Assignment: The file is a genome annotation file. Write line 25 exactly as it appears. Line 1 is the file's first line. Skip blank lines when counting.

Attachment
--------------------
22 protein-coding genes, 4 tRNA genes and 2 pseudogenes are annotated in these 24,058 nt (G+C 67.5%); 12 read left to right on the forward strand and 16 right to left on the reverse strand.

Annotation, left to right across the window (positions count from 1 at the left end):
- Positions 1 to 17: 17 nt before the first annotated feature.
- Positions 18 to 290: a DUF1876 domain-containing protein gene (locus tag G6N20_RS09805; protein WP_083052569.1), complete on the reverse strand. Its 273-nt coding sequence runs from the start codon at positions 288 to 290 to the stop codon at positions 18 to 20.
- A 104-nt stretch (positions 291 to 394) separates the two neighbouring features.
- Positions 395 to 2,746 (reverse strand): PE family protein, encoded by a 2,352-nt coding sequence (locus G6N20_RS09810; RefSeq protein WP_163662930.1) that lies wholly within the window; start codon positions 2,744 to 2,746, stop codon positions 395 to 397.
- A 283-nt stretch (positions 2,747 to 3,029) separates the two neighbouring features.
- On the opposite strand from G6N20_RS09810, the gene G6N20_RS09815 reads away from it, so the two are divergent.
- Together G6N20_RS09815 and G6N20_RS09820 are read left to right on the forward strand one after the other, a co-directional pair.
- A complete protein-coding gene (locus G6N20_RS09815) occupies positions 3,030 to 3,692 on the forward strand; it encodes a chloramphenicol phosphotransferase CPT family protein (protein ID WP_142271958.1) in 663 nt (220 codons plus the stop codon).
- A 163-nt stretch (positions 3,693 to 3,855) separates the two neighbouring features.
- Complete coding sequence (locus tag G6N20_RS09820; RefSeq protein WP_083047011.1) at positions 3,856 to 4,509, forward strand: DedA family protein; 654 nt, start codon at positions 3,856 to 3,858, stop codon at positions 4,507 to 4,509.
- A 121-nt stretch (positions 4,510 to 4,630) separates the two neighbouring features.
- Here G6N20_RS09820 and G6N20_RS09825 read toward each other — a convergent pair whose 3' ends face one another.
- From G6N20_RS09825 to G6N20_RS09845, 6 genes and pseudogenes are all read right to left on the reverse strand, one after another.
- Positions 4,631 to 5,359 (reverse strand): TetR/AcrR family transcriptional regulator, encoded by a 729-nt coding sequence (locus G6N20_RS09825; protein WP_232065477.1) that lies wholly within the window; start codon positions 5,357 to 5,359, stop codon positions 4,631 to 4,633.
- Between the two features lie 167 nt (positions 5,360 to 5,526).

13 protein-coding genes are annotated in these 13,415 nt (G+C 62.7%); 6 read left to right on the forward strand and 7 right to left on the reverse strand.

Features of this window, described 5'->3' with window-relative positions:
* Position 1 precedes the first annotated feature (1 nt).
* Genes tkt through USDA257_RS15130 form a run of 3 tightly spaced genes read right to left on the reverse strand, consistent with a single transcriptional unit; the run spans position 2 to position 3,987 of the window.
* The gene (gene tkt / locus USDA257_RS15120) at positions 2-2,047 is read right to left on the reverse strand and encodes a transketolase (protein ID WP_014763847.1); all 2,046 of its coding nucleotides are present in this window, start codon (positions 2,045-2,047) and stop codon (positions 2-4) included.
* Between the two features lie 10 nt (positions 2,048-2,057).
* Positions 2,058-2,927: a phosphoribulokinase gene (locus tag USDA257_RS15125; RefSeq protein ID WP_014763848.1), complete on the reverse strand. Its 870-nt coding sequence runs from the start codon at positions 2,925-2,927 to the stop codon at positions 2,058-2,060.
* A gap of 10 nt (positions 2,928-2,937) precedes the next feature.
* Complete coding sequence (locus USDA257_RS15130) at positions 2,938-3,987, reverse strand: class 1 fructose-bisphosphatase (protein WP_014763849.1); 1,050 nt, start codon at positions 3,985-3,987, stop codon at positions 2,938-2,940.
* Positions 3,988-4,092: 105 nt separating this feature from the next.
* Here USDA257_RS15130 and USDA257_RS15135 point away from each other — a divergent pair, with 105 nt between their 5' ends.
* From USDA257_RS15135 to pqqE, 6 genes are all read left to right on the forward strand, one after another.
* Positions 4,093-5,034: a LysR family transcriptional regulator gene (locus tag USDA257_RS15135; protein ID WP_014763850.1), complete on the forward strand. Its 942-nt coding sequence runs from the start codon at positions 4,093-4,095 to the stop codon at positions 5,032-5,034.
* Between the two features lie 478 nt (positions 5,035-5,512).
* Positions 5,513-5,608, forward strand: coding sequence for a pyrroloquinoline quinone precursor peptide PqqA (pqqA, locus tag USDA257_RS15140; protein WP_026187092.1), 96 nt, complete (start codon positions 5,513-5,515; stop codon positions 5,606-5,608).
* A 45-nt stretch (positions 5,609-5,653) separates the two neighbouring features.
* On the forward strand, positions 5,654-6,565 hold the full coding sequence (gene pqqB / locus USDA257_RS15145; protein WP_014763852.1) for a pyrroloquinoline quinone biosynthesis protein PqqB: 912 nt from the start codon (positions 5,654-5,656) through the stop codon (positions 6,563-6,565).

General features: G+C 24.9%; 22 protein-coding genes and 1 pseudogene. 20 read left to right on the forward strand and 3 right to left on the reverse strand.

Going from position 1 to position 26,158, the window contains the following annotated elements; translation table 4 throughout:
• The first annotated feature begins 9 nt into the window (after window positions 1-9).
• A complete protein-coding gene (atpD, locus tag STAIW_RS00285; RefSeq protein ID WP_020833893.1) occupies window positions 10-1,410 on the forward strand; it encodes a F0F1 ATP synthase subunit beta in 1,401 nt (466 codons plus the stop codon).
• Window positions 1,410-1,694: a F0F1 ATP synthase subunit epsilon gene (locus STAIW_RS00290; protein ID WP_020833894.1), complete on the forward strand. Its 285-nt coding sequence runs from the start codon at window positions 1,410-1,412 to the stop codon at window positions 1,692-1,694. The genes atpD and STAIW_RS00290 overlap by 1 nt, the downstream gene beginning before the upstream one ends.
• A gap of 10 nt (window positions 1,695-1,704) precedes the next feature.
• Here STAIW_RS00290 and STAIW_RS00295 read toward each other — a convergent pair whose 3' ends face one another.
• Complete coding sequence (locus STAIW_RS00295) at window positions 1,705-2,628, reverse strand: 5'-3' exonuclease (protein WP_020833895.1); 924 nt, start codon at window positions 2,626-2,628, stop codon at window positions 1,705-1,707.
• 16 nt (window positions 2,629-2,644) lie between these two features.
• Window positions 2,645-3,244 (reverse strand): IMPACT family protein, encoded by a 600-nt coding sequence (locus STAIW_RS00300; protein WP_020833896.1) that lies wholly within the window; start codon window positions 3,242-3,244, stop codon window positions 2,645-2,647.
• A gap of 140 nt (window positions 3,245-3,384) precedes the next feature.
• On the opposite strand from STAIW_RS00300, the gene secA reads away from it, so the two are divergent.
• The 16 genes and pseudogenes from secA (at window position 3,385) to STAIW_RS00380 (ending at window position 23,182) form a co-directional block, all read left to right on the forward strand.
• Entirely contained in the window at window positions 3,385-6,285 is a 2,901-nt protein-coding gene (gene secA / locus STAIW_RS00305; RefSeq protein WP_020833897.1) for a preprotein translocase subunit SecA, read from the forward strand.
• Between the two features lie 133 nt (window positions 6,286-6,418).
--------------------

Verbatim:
* A gap of 10 nt (positions 2,928-2,937) precedes the next feature.